Fast start crucial for Sydney Swans in AFL grand final against Western Bulldogs

by admin on July 15th, 2018

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Eyes on the prize: Jarrad McVeigh looks at the premiership cup on Friday. Photo: Darrian TraynorHarsh lessons learned from their embarrassing 2014 grand final defeat have the Swans primed to claim a second AFL flag in four years.

After a brief slip-up against GWS in week one of the finals Sydney has gone back to basics, its fearless attack on the football setting up two devastating first quarters against Adelaide and then Geelong which have earned a place alongside the Western Bulldogs in the season decider.

A first-quarter debacle in the grand final against Hawthorn two years ago was the precursor to Sydney’s 63-point drubbing at the hands of the Hawks, a result that still rankles among the 2016 playing group.

This season the Swans have been the league’s best first-quarter team. They led after the first term in 17 regular season games, and outscored their opponents by 224 points in the opening quadrant of each game.

The Bulldogs’ differential in that statistic stood at +119 after the regular season.

Having piled on seven goals in the opening term against Adelaide and then Geelong in the past two weeks, co-captain Jarrad McVeigh said the Swans are determined to launch an early blitz on the Bulldogs.

“To watch the boys the way they went about it it [last week] was really good, to see the momentum and the surge that we played with, the hardness,” McVeigh said.

“You’re not always going to get a seven-goal start in a game. The reality is that mightn’t happen tomorrow at all. It’s going to be a hard fought contest all game and it might come down to the last minute to get that win and we’re prepared for that.

“Ideally you do start like that but grand finals are not won in the first minute I don’t think, and it’s going to take a real four-quarter effort to beat these guys.”

McVeigh is one of 13 Swans who played in the grand final two years ago, a performance he says still doesn’t sit well with him.

At quarter time in that game the Hawks already led by 20 points, on the back of a 22-7 tackle count.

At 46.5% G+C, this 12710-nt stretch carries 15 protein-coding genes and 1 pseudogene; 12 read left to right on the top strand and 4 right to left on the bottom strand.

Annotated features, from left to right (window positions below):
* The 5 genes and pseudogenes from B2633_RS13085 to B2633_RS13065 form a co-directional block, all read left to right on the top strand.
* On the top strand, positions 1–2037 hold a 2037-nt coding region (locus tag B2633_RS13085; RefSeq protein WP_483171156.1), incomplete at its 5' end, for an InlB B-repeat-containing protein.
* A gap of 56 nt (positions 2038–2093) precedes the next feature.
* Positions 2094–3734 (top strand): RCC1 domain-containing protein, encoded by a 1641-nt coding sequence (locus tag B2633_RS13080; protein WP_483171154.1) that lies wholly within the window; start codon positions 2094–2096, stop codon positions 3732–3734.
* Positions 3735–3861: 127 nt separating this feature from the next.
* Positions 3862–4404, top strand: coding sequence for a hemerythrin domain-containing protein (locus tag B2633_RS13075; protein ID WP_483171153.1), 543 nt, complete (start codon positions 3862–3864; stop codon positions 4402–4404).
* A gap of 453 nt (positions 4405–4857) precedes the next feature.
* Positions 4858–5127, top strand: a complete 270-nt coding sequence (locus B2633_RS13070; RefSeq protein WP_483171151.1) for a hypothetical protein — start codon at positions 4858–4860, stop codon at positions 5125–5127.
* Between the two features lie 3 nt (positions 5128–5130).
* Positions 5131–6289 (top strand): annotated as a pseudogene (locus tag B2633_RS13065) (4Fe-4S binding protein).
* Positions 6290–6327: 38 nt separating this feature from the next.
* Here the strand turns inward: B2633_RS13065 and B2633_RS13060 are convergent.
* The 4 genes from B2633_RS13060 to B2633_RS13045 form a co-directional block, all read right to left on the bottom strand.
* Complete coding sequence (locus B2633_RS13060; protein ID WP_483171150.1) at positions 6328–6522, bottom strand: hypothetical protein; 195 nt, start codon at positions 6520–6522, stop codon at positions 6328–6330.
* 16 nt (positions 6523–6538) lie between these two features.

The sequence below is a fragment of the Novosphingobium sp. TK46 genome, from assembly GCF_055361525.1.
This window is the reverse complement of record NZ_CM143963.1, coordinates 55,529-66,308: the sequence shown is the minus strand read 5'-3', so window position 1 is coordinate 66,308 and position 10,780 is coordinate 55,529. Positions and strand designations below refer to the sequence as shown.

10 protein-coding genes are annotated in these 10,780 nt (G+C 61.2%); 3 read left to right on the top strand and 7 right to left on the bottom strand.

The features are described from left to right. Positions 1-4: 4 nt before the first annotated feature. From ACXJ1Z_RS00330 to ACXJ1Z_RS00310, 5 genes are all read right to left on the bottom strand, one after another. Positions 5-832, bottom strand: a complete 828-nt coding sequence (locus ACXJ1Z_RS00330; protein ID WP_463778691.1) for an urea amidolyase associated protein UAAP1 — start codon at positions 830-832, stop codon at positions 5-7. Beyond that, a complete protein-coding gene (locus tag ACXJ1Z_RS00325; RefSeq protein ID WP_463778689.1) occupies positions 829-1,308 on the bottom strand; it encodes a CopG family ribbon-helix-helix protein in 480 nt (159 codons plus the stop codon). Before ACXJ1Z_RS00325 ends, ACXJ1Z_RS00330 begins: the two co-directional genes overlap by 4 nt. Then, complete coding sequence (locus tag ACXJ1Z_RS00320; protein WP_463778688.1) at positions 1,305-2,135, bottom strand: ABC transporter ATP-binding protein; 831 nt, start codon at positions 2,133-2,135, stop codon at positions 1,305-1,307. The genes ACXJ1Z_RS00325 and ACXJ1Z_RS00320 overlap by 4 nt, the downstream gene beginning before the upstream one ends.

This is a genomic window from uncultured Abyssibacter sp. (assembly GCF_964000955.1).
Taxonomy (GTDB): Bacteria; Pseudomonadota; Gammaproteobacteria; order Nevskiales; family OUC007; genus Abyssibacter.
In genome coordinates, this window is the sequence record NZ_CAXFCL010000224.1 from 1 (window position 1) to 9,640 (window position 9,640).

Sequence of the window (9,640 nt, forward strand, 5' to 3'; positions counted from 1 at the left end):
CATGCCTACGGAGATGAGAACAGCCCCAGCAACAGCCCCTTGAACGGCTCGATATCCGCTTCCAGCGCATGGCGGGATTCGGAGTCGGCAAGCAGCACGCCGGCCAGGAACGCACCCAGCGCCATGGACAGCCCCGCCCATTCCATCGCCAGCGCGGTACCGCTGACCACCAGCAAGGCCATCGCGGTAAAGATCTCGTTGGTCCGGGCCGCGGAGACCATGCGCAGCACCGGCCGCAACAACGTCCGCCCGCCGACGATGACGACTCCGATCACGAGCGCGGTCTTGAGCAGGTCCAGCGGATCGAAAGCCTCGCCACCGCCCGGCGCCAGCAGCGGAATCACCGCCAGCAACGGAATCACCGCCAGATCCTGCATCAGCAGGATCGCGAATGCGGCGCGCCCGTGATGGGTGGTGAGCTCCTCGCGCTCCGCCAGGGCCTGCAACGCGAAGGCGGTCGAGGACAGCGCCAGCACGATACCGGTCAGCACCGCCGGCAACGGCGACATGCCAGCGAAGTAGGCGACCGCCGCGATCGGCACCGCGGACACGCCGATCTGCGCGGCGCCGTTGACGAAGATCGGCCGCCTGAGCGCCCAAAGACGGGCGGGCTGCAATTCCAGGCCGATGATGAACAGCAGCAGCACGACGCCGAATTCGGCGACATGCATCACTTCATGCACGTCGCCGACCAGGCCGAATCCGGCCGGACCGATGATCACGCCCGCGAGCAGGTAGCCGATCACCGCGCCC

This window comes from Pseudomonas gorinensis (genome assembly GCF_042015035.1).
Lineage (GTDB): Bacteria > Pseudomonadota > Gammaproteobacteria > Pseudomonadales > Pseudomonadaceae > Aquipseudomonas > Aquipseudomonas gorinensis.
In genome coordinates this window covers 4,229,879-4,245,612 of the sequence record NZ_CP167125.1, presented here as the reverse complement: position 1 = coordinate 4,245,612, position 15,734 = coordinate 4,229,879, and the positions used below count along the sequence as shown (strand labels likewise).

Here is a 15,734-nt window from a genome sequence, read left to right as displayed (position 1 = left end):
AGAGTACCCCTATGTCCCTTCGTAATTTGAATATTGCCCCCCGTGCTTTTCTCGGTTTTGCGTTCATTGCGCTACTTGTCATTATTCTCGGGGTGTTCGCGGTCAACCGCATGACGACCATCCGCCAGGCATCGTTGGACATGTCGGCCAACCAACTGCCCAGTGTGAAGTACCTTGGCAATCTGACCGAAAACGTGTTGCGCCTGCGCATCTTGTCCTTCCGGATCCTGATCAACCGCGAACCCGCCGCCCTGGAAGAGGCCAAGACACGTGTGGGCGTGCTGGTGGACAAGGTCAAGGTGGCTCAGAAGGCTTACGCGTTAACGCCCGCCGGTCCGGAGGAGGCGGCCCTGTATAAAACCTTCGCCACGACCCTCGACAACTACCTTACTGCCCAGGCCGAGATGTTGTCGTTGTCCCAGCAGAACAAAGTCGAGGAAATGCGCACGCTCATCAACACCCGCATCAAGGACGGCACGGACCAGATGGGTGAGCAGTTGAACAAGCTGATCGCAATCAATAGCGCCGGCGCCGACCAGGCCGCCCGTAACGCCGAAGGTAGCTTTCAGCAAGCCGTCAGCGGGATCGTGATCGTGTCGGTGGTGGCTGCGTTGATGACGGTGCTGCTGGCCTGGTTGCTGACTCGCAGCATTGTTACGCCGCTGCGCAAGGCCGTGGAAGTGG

Contrary to their usual style in that game, Sydney were completely dominated around the contested ball and were unable to stem the wave of Hawthorn momentum.

Dan Hannebery was crunched by Jarryd Roughead in one bone-jarring tackle while Lewis Jetta didn’t touch the ball until two minutes from quarter time and was met solidly by Luke Hodge for his trouble.

The endless pressure completely rattled the Swans. Heath Grundy spoiled a ball deep in the back half that could have been marked leading to a Hawks goal, and moments later Shaun Burgoyne was allowed to stroll through past three Swans through the centre of the MCG with barely a hand laid on him.

Countless moments quickly accumulated and the Swans’ premiership dream evaporated.

“You’ve got to be at your best, always,” coach John Longmire said.

“Anything less than that you leave yourself open. There’s just no room for not being at your best, you need to play well.

“That’s the excitement of being in at this time of the year. It’s fantastic there’s two teams left, it’s great to be able to get to this time of the year and have that in front of us tomorrow and it’s the challenge that both teams are looking forward to, being at their best for the longest tomorrow.”

Longmire says the experience from 2014 won’t count for a huge deal because this is a different season.

But there are 13 Swans about to run onto the MCG desperate to atone for one of the worst days in their history.

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